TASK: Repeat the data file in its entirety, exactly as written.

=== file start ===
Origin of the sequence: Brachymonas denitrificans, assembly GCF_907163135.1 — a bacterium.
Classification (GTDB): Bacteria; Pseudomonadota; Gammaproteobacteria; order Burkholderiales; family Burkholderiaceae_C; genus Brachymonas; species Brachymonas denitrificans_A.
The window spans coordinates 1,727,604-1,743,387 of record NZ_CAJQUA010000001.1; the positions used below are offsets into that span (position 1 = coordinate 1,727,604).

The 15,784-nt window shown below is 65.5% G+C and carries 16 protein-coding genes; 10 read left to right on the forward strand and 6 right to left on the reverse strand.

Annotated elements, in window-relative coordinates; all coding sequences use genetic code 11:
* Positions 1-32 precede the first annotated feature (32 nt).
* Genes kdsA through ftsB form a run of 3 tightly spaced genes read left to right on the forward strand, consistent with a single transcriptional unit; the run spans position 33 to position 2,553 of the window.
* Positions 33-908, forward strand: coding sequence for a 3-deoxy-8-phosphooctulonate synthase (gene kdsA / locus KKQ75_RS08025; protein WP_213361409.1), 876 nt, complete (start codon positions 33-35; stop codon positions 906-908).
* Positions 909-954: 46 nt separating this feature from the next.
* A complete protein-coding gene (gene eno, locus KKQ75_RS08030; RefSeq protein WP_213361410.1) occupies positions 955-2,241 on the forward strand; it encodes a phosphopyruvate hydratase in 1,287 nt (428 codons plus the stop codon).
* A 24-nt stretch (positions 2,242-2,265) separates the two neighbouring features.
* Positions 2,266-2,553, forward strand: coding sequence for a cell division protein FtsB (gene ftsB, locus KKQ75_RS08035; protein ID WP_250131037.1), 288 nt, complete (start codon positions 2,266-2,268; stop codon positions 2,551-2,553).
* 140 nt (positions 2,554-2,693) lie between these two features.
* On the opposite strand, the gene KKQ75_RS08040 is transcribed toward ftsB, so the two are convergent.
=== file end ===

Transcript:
Origin of the sequence: Brachymonas denitrificans, assembly GCF_907163135.1 — a bacterium.
Classification (GTDB): Bacteria; Pseudomonadota; Gammaproteobacteria; order Burkholderiales; family Burkholderiaceae_C; genus Brachymonas; species Brachymonas denitrificans_A.
The window spans coordinates 1,727,604-1,743,387 of record NZ_CAJQUA010000001.1; the positions used below are offsets into that span (position 1 = coordinate 1,727,604).

The 15,784-nt window shown below is 65.5% G+C and carries 16 protein-coding genes; 10 read left to right on the forward strand and 6 right to left on the reverse strand.

Annotated elements, in window-relative coordinates; all coding sequences use genetic code 11:
* Positions 1-32 precede the first annotated feature (32 nt).
* Genes kdsA through ftsB form a run of 3 tightly spaced genes read left to right on the forward strand, consistent with a single transcriptional unit; the run spans position 33 to position 2,553 of the window.
* Positions 33-908, forward strand: coding sequence for a 3-deoxy-8-phosphooctulonate synthase (gene kdsA / locus KKQ75_RS08025; protein WP_213361409.1), 876 nt, complete (start codon positions 33-35; stop codon positions 906-908).
* Positions 909-954: 46 nt separating this feature from the next.
* A complete protein-coding gene (gene eno, locus KKQ75_RS08030; RefSeq protein WP_213361410.1) occupies positions 955-2,241 on the forward strand; it encodes a phosphopyruvate hydratase in 1,287 nt (428 codons plus the stop codon).
* A 24-nt stretch (positions 2,242-2,265) separates the two neighbouring features.
* Positions 2,266-2,553, forward strand: coding sequence for a cell division protein FtsB (gene ftsB, locus KKQ75_RS08035; protein ID WP_250131037.1), 288 nt, complete (start codon positions 2,266-2,268; stop codon positions 2,551-2,553).
* 140 nt (positions 2,554-2,693) lie between these two features.
* On the opposite strand, the gene KKQ75_RS08040 is transcribed toward ftsB, so the two are convergent.